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winter news

Here, earth moves with the weather
winter shifts and cracks, freezes
and refreezes every surface

Outside the funeral home
a row of etched headstones
waits. On our walks,
we review the carved names
of over winter deaths

Across town, in the cemetery,
year after year moves through
and changes the marble landscape—
this spring, the statue of mother Mary
has shifted and now tilts forward
as if she is ready to leap
into the springtime air

No Wonder You Want To Sleep Through The Alarm

All over town, people
wake in the dark
and plan the day
some even write lists
with such innocence
as if it will unfold
the way they wrote
Then one kid spills
cereal all over the floor, another loses a shoe
and the happy dog full of cereal hurries outside
to keep their regular appointment and bark at the early joggers,
with those bouncing headlamps. Birds start to sing
brown rabbit darts across the yard
lights come on in kitchens
you’re out of milk and bananas and
I reassure the dog that he is very brave
then, take another COVID test

no-mow May

two news stories yesterday
about no-mow May
Reporters interview environmentalists
and one practical John Deere repairman
who warns that by June
grass will be too tall to mow at all

What then? Wide swaths of lawn
become field, become meadow.

The honeybees are picketing
in front of all the tractor and
mower stores, marching
up and down in front of
every lawn care business
Buzzing with hope.

One old farmer remembers decades of
spring plowing, the gorgeous smell,
the startled worms, the luxurious deep brown
color like the pelt of some soft hidden animal.
But that was long ago
before the farmer fell under the spell
of the bees. Now he only listens and nods
through May, hums along with the yellow blare of
dandelions and the happy plotting of pollinators

because life is loud and there is no time today to organize that worldwide protest against noise pollution

Life is Loud
always with its engines and alarms,
barking dogs and talk
laughter, complaints, broken mufflers,
and all that incessant noise of thinking.

poems are quiet
a low hum beneath the action

today’s poem

Today’s poem
will conclude
with birds,

but first—
why do I bother?
why should you?
(and you should,

a daily poem
is a reminder,
a sticky-note from
the world to you

what you notice
is a gift, one of many—
with practice,
you can learn to see
the exact moment
Lit up and Glittering
moment you ought to pick up.
Anybody could notice it.
but you are the anybody who did.

And nobody
including you,
might ever notice it again
or remember it, this tiny
particular moment—
even if you write it down.

Write it down anyway.

as you write, they begin
or you begin to hear them—
morning chorus,
birds singing in the darkness,
in the still bare trees

things could be worse

Your problem?
Well, one of them—
You want life to
Be story-shaped
You’re very particular
About the kind of story—
quirky as an indie film,
but not the dark, cynical kind.
You demand events
that build towards
happy endings.
Sure, you allow for
tinges of tragedy and loss
but they are flecks of black paint
placed just so on the canvas,
there to highlight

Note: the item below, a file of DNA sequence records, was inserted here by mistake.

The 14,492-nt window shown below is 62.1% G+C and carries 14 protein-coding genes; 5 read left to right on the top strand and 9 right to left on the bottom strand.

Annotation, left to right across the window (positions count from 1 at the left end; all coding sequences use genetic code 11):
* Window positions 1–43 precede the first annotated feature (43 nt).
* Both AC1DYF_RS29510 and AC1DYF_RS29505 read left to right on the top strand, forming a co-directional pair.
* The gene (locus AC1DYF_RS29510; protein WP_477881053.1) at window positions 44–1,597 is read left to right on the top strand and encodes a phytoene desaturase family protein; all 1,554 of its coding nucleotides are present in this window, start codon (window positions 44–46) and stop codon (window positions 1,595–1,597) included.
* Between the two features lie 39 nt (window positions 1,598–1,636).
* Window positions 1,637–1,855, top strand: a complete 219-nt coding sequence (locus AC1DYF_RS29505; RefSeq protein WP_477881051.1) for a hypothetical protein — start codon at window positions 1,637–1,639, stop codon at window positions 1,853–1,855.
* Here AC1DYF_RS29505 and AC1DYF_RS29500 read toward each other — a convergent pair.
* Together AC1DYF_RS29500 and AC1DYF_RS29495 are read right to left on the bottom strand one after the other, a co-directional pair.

the important shapes
of lighter moments.

shimmering goddess of the uninhibited

When I drive through that remembered town
I slow the car, study faces, postures,
examine how each woman holds her shoulders
wondering whatever happened to her—
that young girl who
once upon a time
once upon this bridge
danced with wild exuberance
in the middle of the bridge, any time of day.
Wearing a Walkman and headphones
she once shimmered and swayed,
lips moving as she sang loud to
the music only she could hear.

how to picture the day

flower painting class at the public library

She began with instructions on talking—
If you say,
I can’t paint a flower,
the message travels down your arm
into your hand
which is always listening.

After that, it got even more complicated.

today’s subject

Last night, my wonderful writing group read Muriel Rukeyser’s poem, I lived in the first century of world wars. And though she wrote about another time and place, we wrote about, thought about, talked about Ukraine. All last night, all this morning, I’ve been wondering over it—the relief of finally speaking about what is happening in our world. How that relief only helps me, but does nothing for anyone in Ukraine. I remembered another moment from yesterday, not spoken of.

Shopping list of what I imagine as necessities
clutched in my hand because the day, every day,
leaves me so frazzled that I can’t remember
to buy broccoli and oranges and milk
without words on paper to remind me

I am halfway across the parking lot when I see him.

Far down at the end, past the liquor store,
way down where the broken wooden fence
separates the crumbling asphalt lot from the cornfield,
Right there, a man is on his knees next to a rusted blue car
Did he drop something?
Is he petting or rescuing some small animal?

In this small town, I don’t recognize for a minute
what I have only seen in theory,
on screens or in cities far from home.
He kneels on a small rug,
facing east towards Mecca,

As I push open the door, I see the cashier watching too.
We don’t speak of it.
Me, because I am afraid to hear what he might say.
Him, because—Who knows? I’ll never know.
So I am again,
left with silence about what I see,
about what happens around me every day.
Maybe all this silence is why I can’t remember
to buy the broccoli
So here I am again, writing it down

A Hundred Falling Veils

there's a poem in every day

The Novel Bunch

aka: The Happy Bookers

Red Wolf Prompts

I came to where you were living, up a stair. There was no one there.--John Ashberry, "The New Higher"

typewriter rodeo

custom poems on vintage typewriters

A Poet in Time

One Poet's Writing Practice

Writing the Day

A Ronka Poetry Practice Since 2014

Invisible Horse

Living in the moment